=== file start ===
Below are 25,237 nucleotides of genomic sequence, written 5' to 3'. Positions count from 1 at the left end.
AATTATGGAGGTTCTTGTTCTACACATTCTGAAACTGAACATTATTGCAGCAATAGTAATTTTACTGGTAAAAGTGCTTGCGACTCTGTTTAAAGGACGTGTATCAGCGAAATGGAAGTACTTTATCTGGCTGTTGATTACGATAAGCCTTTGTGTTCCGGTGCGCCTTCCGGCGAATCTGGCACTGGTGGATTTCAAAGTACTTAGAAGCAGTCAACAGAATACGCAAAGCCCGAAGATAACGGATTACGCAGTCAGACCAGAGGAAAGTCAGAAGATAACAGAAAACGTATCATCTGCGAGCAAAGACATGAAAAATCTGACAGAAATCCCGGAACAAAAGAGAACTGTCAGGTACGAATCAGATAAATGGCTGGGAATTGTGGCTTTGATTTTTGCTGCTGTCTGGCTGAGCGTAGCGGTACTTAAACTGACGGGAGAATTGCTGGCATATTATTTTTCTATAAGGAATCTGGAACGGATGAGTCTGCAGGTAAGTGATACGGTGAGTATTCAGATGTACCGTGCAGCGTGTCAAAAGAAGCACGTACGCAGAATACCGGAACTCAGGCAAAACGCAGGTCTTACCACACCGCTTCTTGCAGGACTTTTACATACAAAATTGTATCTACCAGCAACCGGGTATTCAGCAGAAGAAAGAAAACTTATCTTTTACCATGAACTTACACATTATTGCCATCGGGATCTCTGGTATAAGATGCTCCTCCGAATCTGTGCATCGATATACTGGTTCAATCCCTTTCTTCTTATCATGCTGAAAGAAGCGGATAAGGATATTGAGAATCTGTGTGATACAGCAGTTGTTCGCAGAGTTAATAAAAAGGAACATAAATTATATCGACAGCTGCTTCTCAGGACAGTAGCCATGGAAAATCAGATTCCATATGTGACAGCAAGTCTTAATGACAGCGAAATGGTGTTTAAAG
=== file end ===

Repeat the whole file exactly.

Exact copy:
Below are 25,237 nucleotides of genomic sequence, written 5' to 3'. Positions count from 1 at the left end.
AATTATGGAGGTTCTTGTTCTACACATTCTGAAACTGAACATTATTGCAGCAATAGTAATTTTACTGGTAAAAGTGCTTGCGACTCTGTTTAAAGGACGTGTATCAGCGAAATGGAAGTACTTTATCTGGCTGTTGATTACGATAAGCCTTTGTGTTCCGGTGCGCCTTCCGGCGAATCTGGCACTGGTGGATTTCAAAGTACTTAGAAGCAGTCAACAGAATACGCAAAGCCCGAAGATAACGGATTACGCAGTCAGACCAGAGGAAAGTCAGAAGATAACAGAAAACGTATCATCTGCGAGCAAAGACATGAAAAATCTGACAGAAATCCCGGAACAAAAGAGAACTGTCAGGTACGAATCAGATAAATGGCTGGGAATTGTGGCTTTGATTTTTGCTGCTGTCTGGCTGAGCGTAGCGGTACTTAAACTGACGGGAGAATTGCTGGCATATTATTTTTCTATAAGGAATCTGGAACGGATGAGTCTGCAGGTAAGTGATACGGTGAGTATTCAGATGTACCGTGCAGCGTGTCAAAAGAAGCACGTACGCAGAATACCGGAACTCAGGCAAAACGCAGGTCTTACCACACCGCTTCTTGCAGGACTTTTACATACAAAATTGTATCTACCAGCAACCGGGTATTCAGCAGAAGAAAGAAAACTTATCTTTTACCATGAACTTACACATTATTGCCATCGGGATCTCTGGTATAAGATGCTCCTCCGAATCTGTGCATCGATATACTGGTTCAATCCCTTTCTTCTTATCATGCTGAAAGAAGCGGATAAGGATATTGAGAATCTGTGTGATACAGCAGTTGTTCGCAGAGTTAATAAAAAGGAACATAAATTATATCGACAGCTGCTTCTCAGGACAGTAGCCATGGAAAATCAGATTCCATATGTGACAGCAAGTCTTAATGACAGCGAAATGGTGTTTAAAG